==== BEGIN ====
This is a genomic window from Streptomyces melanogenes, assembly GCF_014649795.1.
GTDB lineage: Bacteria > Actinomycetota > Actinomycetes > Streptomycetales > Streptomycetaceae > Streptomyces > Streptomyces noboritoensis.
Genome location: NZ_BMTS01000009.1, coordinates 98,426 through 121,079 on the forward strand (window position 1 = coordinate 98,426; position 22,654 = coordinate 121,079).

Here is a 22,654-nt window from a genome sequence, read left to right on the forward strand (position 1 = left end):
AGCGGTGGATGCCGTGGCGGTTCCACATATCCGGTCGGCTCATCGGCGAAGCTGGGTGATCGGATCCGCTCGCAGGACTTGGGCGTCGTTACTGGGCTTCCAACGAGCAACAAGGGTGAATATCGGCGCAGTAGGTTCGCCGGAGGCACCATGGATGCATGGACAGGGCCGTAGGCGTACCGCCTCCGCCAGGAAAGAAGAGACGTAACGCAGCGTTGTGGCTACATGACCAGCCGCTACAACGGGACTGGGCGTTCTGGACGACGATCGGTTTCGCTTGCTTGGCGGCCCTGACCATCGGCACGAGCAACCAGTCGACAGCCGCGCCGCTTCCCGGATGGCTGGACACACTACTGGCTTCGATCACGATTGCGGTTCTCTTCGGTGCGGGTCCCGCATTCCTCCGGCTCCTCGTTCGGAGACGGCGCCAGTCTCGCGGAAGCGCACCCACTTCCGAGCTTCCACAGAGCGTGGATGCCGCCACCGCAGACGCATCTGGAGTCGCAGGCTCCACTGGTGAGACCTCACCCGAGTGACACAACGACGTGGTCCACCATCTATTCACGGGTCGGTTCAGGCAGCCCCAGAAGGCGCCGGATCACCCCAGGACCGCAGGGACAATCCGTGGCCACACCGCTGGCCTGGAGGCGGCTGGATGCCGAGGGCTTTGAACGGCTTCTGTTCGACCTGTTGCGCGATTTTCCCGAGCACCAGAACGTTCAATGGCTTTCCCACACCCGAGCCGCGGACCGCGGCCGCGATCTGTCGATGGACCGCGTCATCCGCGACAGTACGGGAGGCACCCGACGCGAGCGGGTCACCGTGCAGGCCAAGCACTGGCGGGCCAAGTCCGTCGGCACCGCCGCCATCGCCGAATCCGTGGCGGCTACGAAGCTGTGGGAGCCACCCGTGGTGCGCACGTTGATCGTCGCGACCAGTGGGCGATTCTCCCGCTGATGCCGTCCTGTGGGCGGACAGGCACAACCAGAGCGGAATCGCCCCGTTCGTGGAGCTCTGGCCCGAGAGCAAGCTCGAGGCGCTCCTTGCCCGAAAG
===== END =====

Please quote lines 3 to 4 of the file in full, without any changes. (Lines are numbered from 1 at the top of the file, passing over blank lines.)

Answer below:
Genome location: NZ_BMTS01000009.1, coordinates 98,426 through 121,079 on the forward strand (window position 1 = coordinate 98,426; position 22,654 = coordinate 121,079).

Here is a 22,654-nt window from a genome sequence, read left to right on the forward strand (position 1 = left end):